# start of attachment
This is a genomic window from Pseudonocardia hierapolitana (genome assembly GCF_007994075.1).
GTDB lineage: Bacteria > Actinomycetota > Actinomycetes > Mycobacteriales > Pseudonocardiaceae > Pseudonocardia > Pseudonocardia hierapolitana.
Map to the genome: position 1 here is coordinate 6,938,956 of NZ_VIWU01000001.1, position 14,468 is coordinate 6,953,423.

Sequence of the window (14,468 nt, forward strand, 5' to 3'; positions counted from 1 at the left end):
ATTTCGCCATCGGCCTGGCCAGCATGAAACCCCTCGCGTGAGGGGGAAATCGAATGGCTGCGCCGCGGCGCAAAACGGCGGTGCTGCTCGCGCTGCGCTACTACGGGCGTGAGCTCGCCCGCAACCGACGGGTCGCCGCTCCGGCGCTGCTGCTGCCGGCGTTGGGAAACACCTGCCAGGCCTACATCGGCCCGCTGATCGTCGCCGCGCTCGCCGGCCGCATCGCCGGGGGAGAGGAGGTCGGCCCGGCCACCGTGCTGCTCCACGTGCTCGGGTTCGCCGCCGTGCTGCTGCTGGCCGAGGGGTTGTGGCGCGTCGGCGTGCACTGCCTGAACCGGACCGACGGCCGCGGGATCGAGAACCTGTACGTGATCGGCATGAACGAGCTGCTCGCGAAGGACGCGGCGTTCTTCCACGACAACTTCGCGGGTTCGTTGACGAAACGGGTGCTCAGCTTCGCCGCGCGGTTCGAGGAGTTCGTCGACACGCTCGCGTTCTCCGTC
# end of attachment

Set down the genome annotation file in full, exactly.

This is a genomic window from Pseudonocardia hierapolitana (genome assembly GCF_007994075.1).
GTDB lineage: Bacteria > Actinomycetota > Actinomycetes > Mycobacteriales > Pseudonocardiaceae > Pseudonocardia > Pseudonocardia hierapolitana.
Map to the genome: position 1 here is coordinate 6,938,956 of NZ_VIWU01000001.1, position 14,468 is coordinate 6,953,423.

Sequence of the window (14,468 nt, forward strand, 5' to 3'; positions counted from 1 at the left end):
ATTTCGCCATCGGCCTGGCCAGCATGAAACCCCTCGCGTGAGGGGGAAATCGAATGGCTGCGCCGCGGCGCAAAACGGCGGTGCTGCTCGCGCTGCGCTACTACGGGCGTGAGCTCGCCCGCAACCGACGGGTCGCCGCTCCGGCGCTGCTGCTGCCGGCGTTGGGAAACACCTGCCAGGCCTACATCGGCCCGCTGATCGTCGCCGCGCTCGCCGGCCGCATCGCCGGGGGAGAGGAGGTCGGCCCGGCCACCGTGCTGCTCCACGTGCTCGGGTTCGCCGCCGTGCTGCTGCTGGCCGAGGGGTTGTGGCGCGTCGGCGTGCACTGCCTGAACCGGACCGACGGCCGCGGGATCGAGAACCTGTACGTGATCGGCATGAACGAGCTGCTCGCGAAGGACGCGGCGTTCTTCCACGACAACTTCGCGGGTTCGTTGACGAAACGGGTGCTCAGCTTCGCCGCGCGGTTCGAGGAGTTCGTCGACACGCTCGCGTTCTCCGTC